Intensive Dairy Farming Is Killing The Environment

New Zealand should halve its number of cows.

The Criminal Justice System Is Broken

How we could reduce crime by locking up less people.

Why We Should Borrow More Money

A case for changing the way we think about national debt.

Bring Back the Glory Days of Rail

Why it's a smart idea to re-invest heavily in our national rail system.



By Any Other Name

How long has Aotearoa been a name for these islands?

Bad Dreams

Could a mysterious sleeping sickness from the early 20th century give us clues for navigating the uncertain prospect of "long Covid”?

From America With Love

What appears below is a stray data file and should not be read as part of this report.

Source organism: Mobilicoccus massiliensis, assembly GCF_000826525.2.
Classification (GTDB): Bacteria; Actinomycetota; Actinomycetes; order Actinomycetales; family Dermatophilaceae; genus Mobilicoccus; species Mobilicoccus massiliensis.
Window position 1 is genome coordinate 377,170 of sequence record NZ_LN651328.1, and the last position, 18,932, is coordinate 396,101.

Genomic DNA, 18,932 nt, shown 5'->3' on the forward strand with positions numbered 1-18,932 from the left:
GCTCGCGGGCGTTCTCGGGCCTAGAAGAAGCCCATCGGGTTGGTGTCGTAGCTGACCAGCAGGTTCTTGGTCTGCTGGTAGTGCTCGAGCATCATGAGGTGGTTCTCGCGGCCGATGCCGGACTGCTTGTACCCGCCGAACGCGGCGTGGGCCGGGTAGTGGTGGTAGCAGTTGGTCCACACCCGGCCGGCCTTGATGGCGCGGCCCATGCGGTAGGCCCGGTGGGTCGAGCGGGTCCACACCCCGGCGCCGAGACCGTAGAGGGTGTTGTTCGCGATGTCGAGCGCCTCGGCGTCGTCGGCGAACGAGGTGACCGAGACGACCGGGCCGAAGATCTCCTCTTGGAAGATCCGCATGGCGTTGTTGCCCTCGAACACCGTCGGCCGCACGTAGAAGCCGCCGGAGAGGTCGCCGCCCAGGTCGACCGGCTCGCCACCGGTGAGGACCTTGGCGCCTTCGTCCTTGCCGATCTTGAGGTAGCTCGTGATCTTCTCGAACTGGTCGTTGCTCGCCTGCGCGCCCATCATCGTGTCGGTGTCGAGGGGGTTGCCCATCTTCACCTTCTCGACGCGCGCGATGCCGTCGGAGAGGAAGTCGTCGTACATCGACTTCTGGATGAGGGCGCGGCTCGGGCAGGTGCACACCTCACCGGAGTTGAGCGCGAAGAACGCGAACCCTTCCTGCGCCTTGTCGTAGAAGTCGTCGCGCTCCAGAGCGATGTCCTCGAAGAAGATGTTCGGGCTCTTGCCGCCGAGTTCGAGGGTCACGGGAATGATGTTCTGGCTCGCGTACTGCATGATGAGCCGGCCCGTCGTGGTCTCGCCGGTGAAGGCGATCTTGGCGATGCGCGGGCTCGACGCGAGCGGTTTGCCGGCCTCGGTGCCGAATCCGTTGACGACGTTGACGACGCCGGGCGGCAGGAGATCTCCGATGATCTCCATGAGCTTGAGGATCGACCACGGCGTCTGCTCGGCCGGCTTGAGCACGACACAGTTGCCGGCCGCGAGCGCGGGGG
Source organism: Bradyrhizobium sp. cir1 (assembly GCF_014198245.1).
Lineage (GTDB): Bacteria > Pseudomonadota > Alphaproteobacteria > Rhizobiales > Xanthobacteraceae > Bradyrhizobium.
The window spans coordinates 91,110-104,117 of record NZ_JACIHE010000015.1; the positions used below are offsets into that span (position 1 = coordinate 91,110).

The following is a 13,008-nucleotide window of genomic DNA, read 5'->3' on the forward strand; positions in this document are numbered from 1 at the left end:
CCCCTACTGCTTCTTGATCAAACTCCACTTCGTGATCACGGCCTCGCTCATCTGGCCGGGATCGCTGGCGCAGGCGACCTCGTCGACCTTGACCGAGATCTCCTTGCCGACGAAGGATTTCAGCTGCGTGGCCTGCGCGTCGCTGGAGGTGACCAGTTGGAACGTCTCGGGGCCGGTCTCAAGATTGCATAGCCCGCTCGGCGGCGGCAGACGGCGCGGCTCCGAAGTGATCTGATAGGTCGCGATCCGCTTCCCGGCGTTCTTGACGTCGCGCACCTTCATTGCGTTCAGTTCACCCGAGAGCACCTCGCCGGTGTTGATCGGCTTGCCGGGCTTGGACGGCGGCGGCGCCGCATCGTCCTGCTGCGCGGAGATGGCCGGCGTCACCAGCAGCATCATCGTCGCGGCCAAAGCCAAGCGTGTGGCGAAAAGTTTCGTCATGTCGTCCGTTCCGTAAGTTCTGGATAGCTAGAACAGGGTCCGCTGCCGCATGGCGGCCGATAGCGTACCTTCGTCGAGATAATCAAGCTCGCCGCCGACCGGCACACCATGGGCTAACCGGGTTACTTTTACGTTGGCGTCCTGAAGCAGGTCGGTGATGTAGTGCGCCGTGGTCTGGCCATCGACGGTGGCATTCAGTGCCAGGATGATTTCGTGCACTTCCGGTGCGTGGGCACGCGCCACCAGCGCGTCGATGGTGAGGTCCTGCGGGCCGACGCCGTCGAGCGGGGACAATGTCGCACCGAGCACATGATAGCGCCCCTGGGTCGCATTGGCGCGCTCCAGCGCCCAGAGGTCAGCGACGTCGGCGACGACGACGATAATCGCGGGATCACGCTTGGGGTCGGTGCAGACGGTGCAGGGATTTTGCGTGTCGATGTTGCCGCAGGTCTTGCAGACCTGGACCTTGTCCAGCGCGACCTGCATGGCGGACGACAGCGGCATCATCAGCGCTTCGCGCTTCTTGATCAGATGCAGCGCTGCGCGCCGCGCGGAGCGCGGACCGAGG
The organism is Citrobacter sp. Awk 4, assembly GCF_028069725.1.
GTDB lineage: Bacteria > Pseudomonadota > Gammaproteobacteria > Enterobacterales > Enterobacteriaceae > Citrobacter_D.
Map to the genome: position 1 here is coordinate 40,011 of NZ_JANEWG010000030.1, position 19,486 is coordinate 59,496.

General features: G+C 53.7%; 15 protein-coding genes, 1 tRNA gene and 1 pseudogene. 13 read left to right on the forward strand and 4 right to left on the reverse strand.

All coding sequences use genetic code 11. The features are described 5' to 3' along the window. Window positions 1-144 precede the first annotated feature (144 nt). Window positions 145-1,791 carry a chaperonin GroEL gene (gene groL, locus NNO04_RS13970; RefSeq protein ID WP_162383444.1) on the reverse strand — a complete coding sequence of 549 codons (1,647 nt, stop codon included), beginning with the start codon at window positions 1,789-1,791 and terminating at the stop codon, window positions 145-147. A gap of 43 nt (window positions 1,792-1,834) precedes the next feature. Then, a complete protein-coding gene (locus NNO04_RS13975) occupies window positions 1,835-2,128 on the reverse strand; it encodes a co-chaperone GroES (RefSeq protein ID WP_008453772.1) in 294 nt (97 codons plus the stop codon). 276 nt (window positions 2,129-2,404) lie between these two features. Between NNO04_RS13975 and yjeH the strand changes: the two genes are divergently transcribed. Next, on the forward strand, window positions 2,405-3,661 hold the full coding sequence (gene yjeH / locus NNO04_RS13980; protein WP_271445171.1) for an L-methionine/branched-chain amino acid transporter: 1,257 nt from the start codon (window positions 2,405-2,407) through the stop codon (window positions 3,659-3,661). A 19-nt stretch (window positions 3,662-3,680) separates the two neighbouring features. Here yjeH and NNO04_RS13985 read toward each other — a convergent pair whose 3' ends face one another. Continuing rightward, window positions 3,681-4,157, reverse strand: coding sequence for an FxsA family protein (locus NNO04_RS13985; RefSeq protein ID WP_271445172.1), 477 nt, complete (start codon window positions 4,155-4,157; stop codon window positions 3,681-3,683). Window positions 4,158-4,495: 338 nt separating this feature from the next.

A promising start with the Biden White House is just the latest twist in the US-NZ relationship.

Gumdiggers and Nude Trampers

We aren’t the first New Zealanders to embark on domestic adventures after being deprived of travel abroad.

Cook Island Connections

The Cooks have a fascinating history and connected in some surprising ways to our own.
An anti-vaccination cartoon from the late 1800s.

Big lessons from smallpox

Long before Covid-19, people have been sceptical about life-saving vaccines.

Cancel Culture, 1880s Style

The rich history of boycotts dates back to the 19th century — no Twitter account required.

From the Islands

The troubled history of imported labour in the Pacific.

Unrest Room

Arguments over public toilets are a recurring flashpoint in the fight for trans rights.

Archive Highlights


Bert’s Labyrinth

Survivors are finally speaking out — but years earlier, a journalist tried to publish the inside story of the notorious Auckland commune. Then she came too close.

By Anke Richter